“This would entail a more direct approach to influencing operator capital choices, compared to certain payment policy changes (such as reducing reimbursement) that are indirectly aimed at disincentivizing certain investors, and ultimately penalize operators,” researchers wrote in the report. 

Limitations of HUD

Operators need to be stabilized as a property before going to HUD for financing, otherwise they won’t meet the criteria.

“HUD’s health care leadership is very focused on not only the trailing 12 months of cash flows, but the most recent three months that will be covering the proposed debt service,” Kennedy explained.

He said a number of closings have been put on hold as Covid recovery continues. During that time interest rates have only gone up, which doesn’t help that ability to cover debt.

He said the program is geared towards successful operators and facilities that are already performing well.

“You do not look to HUD financing as a way to save nursing homes, you look at HUD financing as a way to best assist relatively strong performing facilities with proven operators,” he said.

Timing has always been the biggest challenge with HUD funding.

“It just takes longer to get a HUD deal done than bank financing or a finance company financing or an execution through other agency alternatives like Fannie or Freddie, which are active in the assisted living and memory care and independent living world,” Kennedy said. “When rates are rising, and you have margins that are as thin as they are, everyday matters.”

Therefore VIUM works as a bridge lender to ensure that there is flexibility within the bridge product for owner/operators to have the time they need to operate these projects in a way that they are ultimately going to be “HUD-able.”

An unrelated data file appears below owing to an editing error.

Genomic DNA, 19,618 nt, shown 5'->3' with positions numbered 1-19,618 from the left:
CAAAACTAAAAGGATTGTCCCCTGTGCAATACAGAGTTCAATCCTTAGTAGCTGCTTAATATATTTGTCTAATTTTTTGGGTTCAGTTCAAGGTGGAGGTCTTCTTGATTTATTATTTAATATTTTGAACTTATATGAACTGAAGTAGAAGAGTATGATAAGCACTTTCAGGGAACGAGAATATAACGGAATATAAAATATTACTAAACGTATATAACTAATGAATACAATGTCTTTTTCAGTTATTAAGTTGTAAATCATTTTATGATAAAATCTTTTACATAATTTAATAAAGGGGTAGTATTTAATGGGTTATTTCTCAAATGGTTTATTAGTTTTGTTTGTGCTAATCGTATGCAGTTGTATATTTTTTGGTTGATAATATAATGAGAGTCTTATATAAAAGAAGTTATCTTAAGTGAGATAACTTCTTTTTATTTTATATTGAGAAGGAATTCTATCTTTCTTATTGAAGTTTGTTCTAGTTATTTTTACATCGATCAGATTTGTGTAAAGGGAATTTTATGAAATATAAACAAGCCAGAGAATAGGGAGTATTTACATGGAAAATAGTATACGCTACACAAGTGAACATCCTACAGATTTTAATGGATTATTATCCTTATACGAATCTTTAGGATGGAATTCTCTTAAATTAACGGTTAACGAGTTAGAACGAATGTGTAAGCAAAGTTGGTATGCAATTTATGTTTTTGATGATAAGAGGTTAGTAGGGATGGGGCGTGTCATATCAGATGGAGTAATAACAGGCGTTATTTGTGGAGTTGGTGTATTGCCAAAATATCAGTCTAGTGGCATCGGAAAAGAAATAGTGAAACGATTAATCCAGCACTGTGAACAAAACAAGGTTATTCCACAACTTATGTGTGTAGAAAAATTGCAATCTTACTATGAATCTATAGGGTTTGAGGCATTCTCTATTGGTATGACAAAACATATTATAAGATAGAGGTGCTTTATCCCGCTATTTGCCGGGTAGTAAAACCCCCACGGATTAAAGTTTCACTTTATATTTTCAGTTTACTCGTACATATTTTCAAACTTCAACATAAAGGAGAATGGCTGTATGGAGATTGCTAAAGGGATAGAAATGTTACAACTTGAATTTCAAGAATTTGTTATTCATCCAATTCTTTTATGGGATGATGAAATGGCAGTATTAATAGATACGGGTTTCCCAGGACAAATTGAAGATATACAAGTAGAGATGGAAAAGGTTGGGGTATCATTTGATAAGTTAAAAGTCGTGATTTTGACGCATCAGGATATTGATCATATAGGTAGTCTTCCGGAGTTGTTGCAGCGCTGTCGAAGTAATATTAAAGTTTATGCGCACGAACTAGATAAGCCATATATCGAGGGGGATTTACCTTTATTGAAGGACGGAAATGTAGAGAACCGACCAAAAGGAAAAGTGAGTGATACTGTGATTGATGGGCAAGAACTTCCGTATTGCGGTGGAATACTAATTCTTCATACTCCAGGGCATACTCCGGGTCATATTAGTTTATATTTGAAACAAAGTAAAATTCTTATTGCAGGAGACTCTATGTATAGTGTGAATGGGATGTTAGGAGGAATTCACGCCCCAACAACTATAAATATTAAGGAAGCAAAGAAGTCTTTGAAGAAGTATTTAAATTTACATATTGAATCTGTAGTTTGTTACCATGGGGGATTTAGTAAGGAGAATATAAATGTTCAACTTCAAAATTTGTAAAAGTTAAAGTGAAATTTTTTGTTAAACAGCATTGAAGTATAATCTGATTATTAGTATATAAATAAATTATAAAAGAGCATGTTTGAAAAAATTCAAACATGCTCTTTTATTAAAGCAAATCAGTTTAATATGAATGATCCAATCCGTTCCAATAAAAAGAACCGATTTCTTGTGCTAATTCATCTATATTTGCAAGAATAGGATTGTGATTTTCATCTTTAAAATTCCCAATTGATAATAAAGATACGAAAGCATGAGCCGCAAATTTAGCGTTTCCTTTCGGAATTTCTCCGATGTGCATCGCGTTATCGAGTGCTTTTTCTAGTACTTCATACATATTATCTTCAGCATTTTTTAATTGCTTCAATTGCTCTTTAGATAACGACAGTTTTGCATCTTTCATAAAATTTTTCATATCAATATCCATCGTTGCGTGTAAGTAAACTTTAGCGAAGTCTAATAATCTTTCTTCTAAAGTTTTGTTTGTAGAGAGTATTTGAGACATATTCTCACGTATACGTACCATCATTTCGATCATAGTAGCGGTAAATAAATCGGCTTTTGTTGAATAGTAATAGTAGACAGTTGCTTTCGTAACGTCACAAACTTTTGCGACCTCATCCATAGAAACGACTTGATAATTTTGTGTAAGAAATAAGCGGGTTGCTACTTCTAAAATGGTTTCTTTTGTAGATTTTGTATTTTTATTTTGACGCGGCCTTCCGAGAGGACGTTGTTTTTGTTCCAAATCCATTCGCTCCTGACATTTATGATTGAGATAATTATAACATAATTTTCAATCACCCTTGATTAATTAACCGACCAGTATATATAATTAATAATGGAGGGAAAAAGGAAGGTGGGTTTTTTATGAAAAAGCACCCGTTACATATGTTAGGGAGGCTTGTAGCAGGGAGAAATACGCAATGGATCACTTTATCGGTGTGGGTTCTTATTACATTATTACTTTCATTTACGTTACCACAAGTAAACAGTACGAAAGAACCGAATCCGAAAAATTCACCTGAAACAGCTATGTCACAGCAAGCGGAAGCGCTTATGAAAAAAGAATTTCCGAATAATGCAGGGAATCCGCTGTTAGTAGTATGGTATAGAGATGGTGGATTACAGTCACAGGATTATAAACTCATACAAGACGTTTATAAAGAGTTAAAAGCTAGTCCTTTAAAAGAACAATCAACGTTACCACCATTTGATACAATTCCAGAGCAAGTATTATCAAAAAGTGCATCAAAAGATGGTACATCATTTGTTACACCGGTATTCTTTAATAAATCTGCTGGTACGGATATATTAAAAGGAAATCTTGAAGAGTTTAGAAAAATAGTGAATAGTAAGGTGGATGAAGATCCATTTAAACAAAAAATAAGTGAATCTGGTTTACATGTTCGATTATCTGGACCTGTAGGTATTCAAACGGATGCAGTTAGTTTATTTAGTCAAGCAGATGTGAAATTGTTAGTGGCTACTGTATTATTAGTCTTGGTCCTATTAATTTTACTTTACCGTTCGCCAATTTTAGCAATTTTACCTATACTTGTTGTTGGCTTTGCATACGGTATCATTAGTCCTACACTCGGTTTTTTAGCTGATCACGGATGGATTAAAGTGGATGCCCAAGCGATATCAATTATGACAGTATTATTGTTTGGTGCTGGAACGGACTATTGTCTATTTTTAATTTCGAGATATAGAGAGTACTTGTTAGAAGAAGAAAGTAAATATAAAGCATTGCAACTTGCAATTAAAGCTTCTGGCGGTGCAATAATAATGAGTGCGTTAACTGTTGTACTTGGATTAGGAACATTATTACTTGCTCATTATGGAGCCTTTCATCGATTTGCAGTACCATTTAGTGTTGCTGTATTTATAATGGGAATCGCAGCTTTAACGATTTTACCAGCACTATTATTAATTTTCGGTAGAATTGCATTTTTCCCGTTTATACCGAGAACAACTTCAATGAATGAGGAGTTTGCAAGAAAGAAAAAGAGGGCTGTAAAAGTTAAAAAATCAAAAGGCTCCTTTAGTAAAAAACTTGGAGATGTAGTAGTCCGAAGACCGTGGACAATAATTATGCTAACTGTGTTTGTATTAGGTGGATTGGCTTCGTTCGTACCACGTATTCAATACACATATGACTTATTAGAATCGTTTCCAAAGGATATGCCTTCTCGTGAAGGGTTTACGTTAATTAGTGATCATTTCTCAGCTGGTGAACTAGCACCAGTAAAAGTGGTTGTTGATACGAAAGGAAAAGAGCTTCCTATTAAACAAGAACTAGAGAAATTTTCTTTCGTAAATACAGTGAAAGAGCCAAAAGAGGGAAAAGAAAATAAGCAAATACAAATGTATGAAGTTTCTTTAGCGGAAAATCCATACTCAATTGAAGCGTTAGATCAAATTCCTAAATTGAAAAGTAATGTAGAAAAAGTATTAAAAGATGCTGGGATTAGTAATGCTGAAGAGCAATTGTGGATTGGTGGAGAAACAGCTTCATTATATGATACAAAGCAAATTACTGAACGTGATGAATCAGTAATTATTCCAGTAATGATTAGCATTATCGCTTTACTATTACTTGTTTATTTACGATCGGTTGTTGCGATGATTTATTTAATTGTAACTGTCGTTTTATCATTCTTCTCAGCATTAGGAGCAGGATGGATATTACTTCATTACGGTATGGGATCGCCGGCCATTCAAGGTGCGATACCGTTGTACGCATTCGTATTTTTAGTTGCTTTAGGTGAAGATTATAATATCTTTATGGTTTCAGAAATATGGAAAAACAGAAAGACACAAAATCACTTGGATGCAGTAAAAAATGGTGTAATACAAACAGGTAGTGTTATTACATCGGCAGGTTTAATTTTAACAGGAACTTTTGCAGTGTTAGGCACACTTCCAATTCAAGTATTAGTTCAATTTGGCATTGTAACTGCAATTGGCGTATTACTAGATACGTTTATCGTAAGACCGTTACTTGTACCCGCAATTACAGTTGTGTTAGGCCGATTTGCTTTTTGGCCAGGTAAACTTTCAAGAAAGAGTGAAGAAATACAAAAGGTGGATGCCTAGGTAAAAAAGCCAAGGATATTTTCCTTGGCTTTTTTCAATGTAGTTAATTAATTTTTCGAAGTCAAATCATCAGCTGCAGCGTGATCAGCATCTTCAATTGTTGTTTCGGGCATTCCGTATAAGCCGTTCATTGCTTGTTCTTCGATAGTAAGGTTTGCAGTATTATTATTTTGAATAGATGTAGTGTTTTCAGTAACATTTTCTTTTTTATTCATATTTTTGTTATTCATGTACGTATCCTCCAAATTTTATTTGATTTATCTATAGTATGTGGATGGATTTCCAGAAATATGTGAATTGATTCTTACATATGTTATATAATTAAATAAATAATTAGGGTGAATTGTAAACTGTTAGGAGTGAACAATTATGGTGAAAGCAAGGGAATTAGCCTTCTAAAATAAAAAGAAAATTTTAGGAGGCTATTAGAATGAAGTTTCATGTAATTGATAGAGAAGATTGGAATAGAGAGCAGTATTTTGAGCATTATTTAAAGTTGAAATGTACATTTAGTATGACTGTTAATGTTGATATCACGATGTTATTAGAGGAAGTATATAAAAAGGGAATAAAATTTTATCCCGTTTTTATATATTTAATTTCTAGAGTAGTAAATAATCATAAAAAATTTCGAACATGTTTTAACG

Has HUD funding peaked for nursing home owners?

It’s easy to see why the HUD program has become such an integral part of the skilled nursing space given its long-term, fixed rate, no recourse securities, according to Esworthy.

Though the program has represented a vital lifeline for steady-state operators, HUD loan amounts are based on the “estimated value of physical improvements and major movable equipment,” Esworthy added.

“Many innovative investments – such as an air purification system or 5G infrastructure – could be achieved without changing a facility’s exterior yet they tend to fall in a gray area where they are either not eligible for separate HUD funding, or difficult to finance within HUD’s substantial rehabilitation requirements,” he said.

For some rural, single-facility operators, HUD remains the only affordable and attainable debt option and a consistent and important source of capital, even for operators who have not previously utilized the program, according to Esworthy.

“The continued high volumes of HUD lending during the first half of the pandemic – when other private lenders remained on the sidelines – suggests that HUD financing was a reliable lifeline for operators during a very precarious period,” he said.

After exploding in recent years, Kramer thinks HUD funding may have peaked.

“There’s so much uncertainty right now about interest rates,” he said. “I think that the heyday of the rush to HUD was probably in the last couple of years, when everyone said these historic low interest rates aren’t going to last forever. Now we see there, they aren’t lasting forever.”

Kramer thinks the federal government will continue to raise interest rates as a tool to try and tame inflation.

Kennedy is also seeing a decrease in the number of deals that are approved and closed, due to HUD being very cautious in how they underwrite projects.